Sara A. Wickström: "Mechanisms of cellular force generation in matrix remodeling and fibrosis"
von 11:15 bis 12:00
|Wo||FRIAS Seminar Room, Albertstr. 19, 79104 Freiburg|
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Open to University members
Sara A. Wickström
MPI for Biology of Ageing, Cologne, Germany
Mechanisms of cellular force generation in matrix remodeling and fibrosis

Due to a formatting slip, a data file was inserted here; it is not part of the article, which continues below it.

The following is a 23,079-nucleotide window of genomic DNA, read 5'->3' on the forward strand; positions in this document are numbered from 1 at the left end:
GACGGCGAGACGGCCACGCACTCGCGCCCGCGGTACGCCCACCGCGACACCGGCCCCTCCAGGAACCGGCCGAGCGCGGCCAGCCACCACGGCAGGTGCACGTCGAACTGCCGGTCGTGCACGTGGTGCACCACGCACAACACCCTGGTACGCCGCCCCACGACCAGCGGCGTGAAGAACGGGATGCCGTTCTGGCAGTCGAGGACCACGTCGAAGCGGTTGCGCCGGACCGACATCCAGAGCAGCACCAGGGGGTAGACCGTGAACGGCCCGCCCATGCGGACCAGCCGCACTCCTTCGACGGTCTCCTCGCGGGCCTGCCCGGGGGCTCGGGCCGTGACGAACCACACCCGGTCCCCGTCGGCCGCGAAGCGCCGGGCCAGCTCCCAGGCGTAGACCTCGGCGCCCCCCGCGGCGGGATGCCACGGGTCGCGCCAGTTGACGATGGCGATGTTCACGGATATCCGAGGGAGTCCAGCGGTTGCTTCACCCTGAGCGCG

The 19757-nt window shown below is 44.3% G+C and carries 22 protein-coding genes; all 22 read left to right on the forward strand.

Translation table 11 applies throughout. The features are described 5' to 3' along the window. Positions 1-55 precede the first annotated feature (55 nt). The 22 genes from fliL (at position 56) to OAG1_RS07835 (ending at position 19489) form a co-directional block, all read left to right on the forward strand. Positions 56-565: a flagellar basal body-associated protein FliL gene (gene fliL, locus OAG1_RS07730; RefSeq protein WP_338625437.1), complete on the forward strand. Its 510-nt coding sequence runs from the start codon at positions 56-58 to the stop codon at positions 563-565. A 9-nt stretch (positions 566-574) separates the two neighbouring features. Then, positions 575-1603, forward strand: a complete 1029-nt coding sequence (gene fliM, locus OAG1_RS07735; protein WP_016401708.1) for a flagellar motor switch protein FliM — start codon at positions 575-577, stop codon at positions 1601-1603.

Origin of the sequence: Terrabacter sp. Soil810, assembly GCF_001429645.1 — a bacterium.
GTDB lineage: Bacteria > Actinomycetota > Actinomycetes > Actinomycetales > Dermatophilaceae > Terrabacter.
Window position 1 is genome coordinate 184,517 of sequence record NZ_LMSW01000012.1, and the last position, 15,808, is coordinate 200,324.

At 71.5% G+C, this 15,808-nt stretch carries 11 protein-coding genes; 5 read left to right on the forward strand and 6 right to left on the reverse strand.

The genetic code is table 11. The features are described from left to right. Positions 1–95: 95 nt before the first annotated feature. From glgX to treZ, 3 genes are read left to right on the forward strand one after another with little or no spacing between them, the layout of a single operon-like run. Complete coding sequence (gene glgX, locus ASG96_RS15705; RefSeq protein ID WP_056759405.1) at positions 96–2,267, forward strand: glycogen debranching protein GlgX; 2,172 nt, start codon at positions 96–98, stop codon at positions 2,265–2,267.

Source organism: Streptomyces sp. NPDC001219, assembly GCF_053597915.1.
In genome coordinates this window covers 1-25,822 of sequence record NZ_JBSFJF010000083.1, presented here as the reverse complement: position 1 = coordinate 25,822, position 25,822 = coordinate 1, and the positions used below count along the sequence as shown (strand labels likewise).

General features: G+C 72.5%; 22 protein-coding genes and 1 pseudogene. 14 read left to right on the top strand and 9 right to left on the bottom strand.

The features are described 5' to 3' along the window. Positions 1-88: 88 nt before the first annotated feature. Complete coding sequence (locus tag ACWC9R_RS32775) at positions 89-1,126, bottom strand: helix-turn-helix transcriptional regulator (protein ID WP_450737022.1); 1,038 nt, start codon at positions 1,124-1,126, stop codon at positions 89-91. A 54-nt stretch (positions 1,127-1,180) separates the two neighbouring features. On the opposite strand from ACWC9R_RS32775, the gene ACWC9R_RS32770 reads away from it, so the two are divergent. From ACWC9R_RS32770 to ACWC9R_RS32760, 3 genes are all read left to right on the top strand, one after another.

In order to establish and maintain structural organization and proper function of the tissue, cells need to sense and process extracellular signals. These signals comprise of soluble factors as well as structural determinants such as the extracellular matrix (ECM). The ECM not only provides positional cues and a structural platform for cell attachment, but also propagates signals that regulate cell fate and behavior. Interactions between cells and the ECM are regulated by integrins, which are α/β heterodimeric cell surface proteins and the main receptors for ECM components. Since integrins have short cytoplasmic tails that lack enzymatic activity, they recruit a large number of scaffold and signaling proteins to their cytoplasmic tails upon ligand binding. FAs not only activate a range of signaling pathways but also provide a link between the integrins and the actin cytoskeleton. This linkage enables cells to generate force on the ECM and thereby to execute a number of essential integrin functions, including cell shape changes, regulation of cell polarity, migration, and ECM remodeling. Integrin-linked kinase (ILK) has been shown to play an essential role in the establishment and maintenance of the integrin-actin connection, but the exact function of this protein has long remained unclear and controversial due to its various reported catalytic and scaffolding properties. I will discuss the recent advances in understanding the properties and functions of ILK.